4. Emmersun Austin on

    Ontario & Canada are snoozing at various helms. CN is also snoozing for being anti-passenger rail. In this so-called “developed” nation we could easily have the best rail service rather than being continually piped down these black-top avenues. Hwy 60 “upgrade” is an extension of this: various authorities did Zero to ease traffic, nurture the area & facilitate cycling/walking. The focus is on the automobile.

  5. No wonder Ottawa is so cavalier in presiding over the demise of rail travel elsewhere in the province. They have an incomparable bus system. Furthermore, the rights-of-way purchased for bus transit have the appropriate geometry to support high speed, light-rail transit (LRT) in the future.

  6. Haileybury, Kirkland Lake and Timmins are three of our Northern Colleges with the majority of those students coming from Southern Ontario. The Northlander played an instrumental part in transportation for those students, even if just for a weekend. They could board on Friday morning and be returned by 6 p.m. Sunday….it was so great! Hopefully it won’t be long before that service is returned, and for those who wanted to take a quick trip to the south, as far as Toronto for shopping or weekend getaway’s, once again a easy effective safe way to travel!

  7. For too long we have drank the ‘kool-aid’ of the auto industry that Government paid (aka, yours and my money) for roads are the only way to travel. Do you expect the roads to earn money, you want toll booths to make it pay ? They why would you expect on-time, effective passenger rail to fully pay it’s self ? It becomes part of the Provincial transportation network. Widening roads has not solved the problem. I spent 3 hours on the bus last month just to get from Toronto to Barrie due to traffic and an accident in the south bound lanes, which were completely shut down.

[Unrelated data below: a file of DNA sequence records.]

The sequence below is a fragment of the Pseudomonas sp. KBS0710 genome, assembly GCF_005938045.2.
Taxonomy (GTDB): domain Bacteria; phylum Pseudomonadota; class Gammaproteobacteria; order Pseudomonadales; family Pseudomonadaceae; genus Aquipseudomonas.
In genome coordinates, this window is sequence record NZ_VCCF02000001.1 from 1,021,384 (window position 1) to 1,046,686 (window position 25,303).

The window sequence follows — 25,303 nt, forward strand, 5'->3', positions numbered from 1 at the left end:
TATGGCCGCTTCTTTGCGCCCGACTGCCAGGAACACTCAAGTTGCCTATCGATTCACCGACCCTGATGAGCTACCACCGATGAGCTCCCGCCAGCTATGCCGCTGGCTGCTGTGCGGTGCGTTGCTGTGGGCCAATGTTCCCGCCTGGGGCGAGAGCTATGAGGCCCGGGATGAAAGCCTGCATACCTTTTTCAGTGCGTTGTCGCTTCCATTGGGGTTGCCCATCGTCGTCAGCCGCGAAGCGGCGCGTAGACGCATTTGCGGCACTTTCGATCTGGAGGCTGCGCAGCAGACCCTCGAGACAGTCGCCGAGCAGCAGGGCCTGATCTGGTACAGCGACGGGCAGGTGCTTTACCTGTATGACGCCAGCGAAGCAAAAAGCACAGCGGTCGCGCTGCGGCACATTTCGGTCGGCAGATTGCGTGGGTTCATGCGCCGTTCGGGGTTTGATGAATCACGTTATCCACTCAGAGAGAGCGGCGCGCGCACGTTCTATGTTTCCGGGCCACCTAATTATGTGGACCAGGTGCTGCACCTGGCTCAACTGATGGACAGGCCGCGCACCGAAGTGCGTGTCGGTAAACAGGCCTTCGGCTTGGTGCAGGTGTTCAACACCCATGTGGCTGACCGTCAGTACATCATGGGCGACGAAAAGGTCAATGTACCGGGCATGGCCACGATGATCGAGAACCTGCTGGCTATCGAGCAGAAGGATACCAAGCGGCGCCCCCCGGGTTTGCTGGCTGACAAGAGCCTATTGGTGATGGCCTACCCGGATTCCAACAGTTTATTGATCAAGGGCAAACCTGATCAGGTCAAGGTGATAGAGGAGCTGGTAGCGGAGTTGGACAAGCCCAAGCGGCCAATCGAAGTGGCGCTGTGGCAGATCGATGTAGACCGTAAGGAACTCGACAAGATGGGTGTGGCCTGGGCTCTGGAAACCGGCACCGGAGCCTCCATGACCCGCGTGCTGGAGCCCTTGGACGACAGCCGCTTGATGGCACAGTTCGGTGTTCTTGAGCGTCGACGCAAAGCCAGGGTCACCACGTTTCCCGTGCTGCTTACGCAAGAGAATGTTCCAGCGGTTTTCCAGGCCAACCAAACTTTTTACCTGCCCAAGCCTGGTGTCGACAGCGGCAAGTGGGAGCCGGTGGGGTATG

Yes, the rail companies and legislation need to re-class Passenger as Priority #1 trains, build more sidings so freight and passenger can meet and pass with minimal delay for both.
    Global warming is also part of the equation, Transportation – from the Governments own study, contributes 38% of Ontario’s Green House Gases (GHG’s) rail transportation is anywhere from 3 to 5 times lower GHG’s than the average plane trip or car. Don’t believe me, go to the web sites of CP Rail, VIA Rail or Amtrak or the Government study, NOMTS.
    Lets face it, we are addicted to our cars and we won’t give them up with out a fight. Convenience out trumps the environment.
    We need an effective, truly multi-modal transportation system for the province. The spine of which is passenger rail. This is how the TTC and GO (Government of Ontario) are structured.

    • Gilbert Hebert on

      YES!!!!!! – bring the Northlander back – there never was a logical reason to cut the subsidies to this valuable service – as a former municipal Councillor and Mayor, I personally rode the Northlander and took part in demonstrations at Queens Park – all in vain – most of my family were employees of Ontario Northland and its so called replacement by bus and other services were doomed from the beginning……the North must get involved in getting back what was so callously taken away from us – WE are NOT second class citizens…
      THANK you
      Gilbert Hebert